In a controversial intervention, exiled Yahya Jammeh speaks remotely at public meeting of candidate he has endorsed, accusing his successor of ‘destroy[ing] the country’.
Yahya Jammeh, the exiled former leader of The Gambia, has ignored a warning by incumbent President Adama Barrow not to intervene in the country’s election campaign before polls early next month.
In a controversial move, Jammeh late on Thursday spoke remotely at a public meeting of Mama Kandeh, the presidential candidate he has endorsed in the December 4 election, in which a total of six contenders, including Barrow, are vying for the country’s top post.
Jammeh, whose 22-year rule was marked by extrajudicial killings, torture and forced disappearances, had refused to concede defeat to Barrow following the previous election in December 2016. After a six-week crisis that led to a military intervention by other West African states, he was forced to flee to Equatorial Guinea in early 2017.
Urging Gambians to back him and Kandeh, Jammeh alleged that Barrow and his allies had “rigged” the 2016 polls and accused his successor of having “destroyed the country in just four years”.
“I want to assure you that … if you vote for us, you are going to have all of what I’ve told you,” he said at the meeting.
“That is free education, free medical care for all Gambians … and Gambia will be developed to a point where it will be one of the most developed countries in the world.”
Earlier this week, Barrow had threatened Kandeh with legal action if he continued to play recordings of Jammeh in campaign events, although he did not say what law was being violated.
“Yahya Jammeh is in exile. He doesn’t have permission to take part in our politics,” local media quoted him as saying.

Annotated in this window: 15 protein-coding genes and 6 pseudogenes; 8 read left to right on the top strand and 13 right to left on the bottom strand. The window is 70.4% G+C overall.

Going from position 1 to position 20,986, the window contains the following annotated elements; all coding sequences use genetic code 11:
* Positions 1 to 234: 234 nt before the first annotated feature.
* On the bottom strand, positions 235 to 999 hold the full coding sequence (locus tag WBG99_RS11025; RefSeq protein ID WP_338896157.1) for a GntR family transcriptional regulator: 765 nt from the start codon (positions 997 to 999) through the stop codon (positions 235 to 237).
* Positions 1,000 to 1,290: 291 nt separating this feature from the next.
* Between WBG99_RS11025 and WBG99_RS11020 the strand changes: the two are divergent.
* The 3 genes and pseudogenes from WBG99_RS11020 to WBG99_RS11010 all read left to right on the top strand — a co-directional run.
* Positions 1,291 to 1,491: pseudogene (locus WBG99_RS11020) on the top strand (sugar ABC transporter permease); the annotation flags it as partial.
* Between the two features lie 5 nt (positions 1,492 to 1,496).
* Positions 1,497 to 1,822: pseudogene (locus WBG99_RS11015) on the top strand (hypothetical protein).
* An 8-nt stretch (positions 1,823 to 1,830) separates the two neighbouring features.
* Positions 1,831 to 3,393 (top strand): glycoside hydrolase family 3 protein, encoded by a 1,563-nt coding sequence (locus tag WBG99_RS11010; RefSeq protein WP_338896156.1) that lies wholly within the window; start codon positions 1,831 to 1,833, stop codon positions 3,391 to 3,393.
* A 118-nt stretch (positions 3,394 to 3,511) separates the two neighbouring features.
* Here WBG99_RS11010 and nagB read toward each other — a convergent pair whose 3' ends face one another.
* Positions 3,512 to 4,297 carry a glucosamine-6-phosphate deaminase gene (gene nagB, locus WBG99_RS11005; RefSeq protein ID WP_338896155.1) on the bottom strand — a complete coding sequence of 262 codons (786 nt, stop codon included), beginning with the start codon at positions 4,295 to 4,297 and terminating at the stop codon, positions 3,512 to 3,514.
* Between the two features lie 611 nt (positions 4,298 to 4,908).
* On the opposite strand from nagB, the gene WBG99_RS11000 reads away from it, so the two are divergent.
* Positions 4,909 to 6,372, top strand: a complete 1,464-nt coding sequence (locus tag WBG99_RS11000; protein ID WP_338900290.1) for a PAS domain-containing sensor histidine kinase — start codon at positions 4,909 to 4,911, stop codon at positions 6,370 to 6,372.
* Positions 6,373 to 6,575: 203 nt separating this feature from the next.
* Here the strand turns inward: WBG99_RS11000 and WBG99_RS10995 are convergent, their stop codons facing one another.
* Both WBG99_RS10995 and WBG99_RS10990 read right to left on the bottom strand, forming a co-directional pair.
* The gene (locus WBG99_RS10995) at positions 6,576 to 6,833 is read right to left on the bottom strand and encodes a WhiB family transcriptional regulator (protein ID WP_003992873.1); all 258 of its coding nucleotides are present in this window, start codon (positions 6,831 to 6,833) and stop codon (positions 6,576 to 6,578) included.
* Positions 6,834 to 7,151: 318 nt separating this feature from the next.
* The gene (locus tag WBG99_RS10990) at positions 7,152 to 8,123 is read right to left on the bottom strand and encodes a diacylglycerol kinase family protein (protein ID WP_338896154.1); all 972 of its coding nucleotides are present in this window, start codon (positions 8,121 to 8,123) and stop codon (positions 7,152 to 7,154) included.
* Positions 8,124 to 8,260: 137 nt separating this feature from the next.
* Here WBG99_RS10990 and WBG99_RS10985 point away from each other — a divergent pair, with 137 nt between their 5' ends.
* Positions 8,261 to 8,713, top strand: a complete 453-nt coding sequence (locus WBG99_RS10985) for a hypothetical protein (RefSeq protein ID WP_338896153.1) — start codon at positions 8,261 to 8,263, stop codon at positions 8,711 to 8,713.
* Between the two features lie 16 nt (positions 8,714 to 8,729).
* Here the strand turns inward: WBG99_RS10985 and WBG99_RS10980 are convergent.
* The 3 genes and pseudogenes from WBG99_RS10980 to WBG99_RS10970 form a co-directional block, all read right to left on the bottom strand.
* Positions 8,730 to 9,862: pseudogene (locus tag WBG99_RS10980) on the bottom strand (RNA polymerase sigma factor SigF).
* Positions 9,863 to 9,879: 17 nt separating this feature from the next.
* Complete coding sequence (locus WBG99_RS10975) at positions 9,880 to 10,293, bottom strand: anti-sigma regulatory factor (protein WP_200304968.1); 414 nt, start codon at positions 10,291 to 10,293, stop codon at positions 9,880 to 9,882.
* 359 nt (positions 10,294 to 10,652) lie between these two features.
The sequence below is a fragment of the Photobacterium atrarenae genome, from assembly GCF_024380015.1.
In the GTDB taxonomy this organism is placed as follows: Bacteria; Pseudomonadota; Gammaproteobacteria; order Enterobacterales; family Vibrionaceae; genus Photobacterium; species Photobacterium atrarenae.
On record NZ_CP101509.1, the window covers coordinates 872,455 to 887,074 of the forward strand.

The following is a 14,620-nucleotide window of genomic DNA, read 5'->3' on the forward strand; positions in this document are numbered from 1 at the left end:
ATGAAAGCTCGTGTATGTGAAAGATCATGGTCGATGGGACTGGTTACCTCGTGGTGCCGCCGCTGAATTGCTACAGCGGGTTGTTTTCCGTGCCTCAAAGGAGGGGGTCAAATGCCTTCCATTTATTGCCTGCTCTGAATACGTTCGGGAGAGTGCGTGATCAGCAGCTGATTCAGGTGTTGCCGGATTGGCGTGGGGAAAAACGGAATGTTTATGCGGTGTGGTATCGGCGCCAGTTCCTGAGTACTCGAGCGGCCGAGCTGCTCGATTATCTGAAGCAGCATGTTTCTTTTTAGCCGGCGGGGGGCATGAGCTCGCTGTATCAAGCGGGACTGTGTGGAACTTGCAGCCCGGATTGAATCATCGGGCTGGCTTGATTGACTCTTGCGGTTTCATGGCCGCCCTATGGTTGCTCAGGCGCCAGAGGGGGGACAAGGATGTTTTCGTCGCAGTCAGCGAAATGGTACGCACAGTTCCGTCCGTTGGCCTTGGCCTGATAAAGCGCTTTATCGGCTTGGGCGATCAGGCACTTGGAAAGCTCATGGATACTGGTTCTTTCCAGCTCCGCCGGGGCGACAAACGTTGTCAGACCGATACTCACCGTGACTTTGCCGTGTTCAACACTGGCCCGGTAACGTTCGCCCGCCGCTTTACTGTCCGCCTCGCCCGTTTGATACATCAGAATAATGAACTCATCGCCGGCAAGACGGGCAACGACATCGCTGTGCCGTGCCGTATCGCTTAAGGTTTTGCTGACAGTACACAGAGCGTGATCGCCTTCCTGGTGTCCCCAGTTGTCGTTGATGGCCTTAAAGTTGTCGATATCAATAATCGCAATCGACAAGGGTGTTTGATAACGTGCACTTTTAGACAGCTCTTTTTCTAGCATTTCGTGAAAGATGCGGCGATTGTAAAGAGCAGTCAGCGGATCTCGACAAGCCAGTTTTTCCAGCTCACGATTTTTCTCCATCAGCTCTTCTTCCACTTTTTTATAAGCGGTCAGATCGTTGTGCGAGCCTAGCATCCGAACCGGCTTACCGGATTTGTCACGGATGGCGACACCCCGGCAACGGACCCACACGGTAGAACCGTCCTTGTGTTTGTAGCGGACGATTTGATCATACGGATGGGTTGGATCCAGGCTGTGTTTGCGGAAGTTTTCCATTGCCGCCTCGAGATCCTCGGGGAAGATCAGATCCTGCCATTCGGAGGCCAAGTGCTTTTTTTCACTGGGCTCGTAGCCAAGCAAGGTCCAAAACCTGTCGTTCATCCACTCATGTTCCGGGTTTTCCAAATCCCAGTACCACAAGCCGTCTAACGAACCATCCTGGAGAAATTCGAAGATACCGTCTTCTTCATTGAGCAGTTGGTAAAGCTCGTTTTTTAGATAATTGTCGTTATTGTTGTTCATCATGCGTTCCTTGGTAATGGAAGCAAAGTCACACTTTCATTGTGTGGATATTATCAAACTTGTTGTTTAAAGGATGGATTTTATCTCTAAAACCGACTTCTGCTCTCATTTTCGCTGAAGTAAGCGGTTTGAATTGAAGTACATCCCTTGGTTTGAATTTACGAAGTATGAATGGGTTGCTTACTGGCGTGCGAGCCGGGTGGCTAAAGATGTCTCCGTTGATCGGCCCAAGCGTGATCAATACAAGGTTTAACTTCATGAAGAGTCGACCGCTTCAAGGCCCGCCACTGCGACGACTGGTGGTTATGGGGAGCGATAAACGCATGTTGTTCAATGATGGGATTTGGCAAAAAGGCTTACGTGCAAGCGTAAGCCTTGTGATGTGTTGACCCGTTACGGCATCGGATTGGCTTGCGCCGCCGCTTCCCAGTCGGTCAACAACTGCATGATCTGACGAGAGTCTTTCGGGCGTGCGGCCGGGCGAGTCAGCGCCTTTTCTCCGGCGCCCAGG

“If you call him, give him the chance to talk and cause problems here, I’m warning Mama Kandeh, since he is the party leader. We will give notice to the Independent Electoral Commission to warn him.”
Jammeh still has significant political support in The Gambia. His future role in the country, as well as the question of justice for crimes committed under his rule, are both central themes in the run-up to the election.
Witnesses have already given chilling evidence about state-sanctioned torture, death squads, rape and witch-hunts, often at the hands of the “Junglers” who acted as Jammeh’s death squads.
Jammeh seized power in The Gambia in 1994 as part of a bloodless military coup. He was then repeatedly re-elected in disputed circumstances until he was defeated by Barrow five years ago.
Barrow’s candidacy is controversial in its own right. He initially said he would only serve as a transitional leader for three years but later reversed course and decided to stand for re-election.
Earlier this year, his National People’s Party signed a controversial alliance with Jammeh’s party, the Alliance for Patriotic Reorientation and Construction (APRC), to drum up more votes – a move purportedly rejected by Jammeh.
Barrow’s critics have feared that the Truth, Reconciliation and Reparations Commission instituted to address human rights violations by his predecessor, and which has yet to release its findings despite concluding hearings, may only be a charade.